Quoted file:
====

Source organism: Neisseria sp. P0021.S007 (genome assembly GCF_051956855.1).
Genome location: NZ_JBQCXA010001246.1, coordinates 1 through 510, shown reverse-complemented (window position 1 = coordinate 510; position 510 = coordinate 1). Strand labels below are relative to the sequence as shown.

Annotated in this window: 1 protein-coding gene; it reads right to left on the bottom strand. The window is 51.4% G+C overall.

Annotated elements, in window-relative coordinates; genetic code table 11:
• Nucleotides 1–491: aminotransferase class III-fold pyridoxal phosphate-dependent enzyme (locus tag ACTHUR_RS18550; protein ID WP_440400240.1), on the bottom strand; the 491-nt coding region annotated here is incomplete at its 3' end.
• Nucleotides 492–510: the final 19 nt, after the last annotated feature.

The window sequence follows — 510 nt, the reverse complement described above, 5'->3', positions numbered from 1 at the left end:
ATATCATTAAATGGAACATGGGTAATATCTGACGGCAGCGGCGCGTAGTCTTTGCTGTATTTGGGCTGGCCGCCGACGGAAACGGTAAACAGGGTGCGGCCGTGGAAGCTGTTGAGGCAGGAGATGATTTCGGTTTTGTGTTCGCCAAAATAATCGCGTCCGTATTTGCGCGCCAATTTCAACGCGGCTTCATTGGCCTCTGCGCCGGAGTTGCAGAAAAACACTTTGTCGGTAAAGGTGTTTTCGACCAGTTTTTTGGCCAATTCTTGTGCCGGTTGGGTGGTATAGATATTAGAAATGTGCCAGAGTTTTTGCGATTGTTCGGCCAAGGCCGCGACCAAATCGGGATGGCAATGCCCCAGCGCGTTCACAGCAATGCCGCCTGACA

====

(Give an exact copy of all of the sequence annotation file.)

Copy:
Source organism: Neisseria sp. P0021.S007 (genome assembly GCF_051956855.1).
Genome location: NZ_JBQCXA010001246.1, coordinates 1 through 510, shown reverse-complemented (window position 1 = coordinate 510; position 510 = coordinate 1). Strand labels below are relative to the sequence as shown.

Annotated in this window: 1 protein-coding gene; it reads right to left on the bottom strand. The window is 51.4% G+C overall.

Annotated elements, in window-relative coordinates; genetic code table 11:
• Nucleotides 1–491: aminotransferase class III-fold pyridoxal phosphate-dependent enzyme (locus tag ACTHUR_RS18550; protein ID WP_440400240.1), on the bottom strand; the 491-nt coding region annotated here is incomplete at its 3' end.
• Nucleotides 492–510: the final 19 nt, after the last annotated feature.

The window sequence follows — 510 nt, the reverse complement described above, 5'->3', positions numbered from 1 at the left end:
ATATCATTAAATGGAACATGGGTAATATCTGACGGCAGCGGCGCGTAGTCTTTGCTGTATTTGGGCTGGCCGCCGACGGAAACGGTAAACAGGGTGCGGCCGTGGAAGCTGTTGAGGCAGGAGATGATTTCGGTTTTGTGTTCGCCAAAATAATCGCGTCCGTATTTGCGCGCCAATTTCAACGCGGCTTCATTGGCCTCTGCGCCGGAGTTGCAGAAAAACACTTTGTCGGTAAAGGTGTTTTCGACCAGTTTTTTGGCCAATTCTTGTGCCGGTTGGGTGGTATAGATATTAGAAATGTGCCAGAGTTTTTGCGATTGTTCGGCCAAGGCCGCGACCAAATCGGGATGGCAATGCCCCAGCGCGTTCACAGCAATGCCGCCTGACA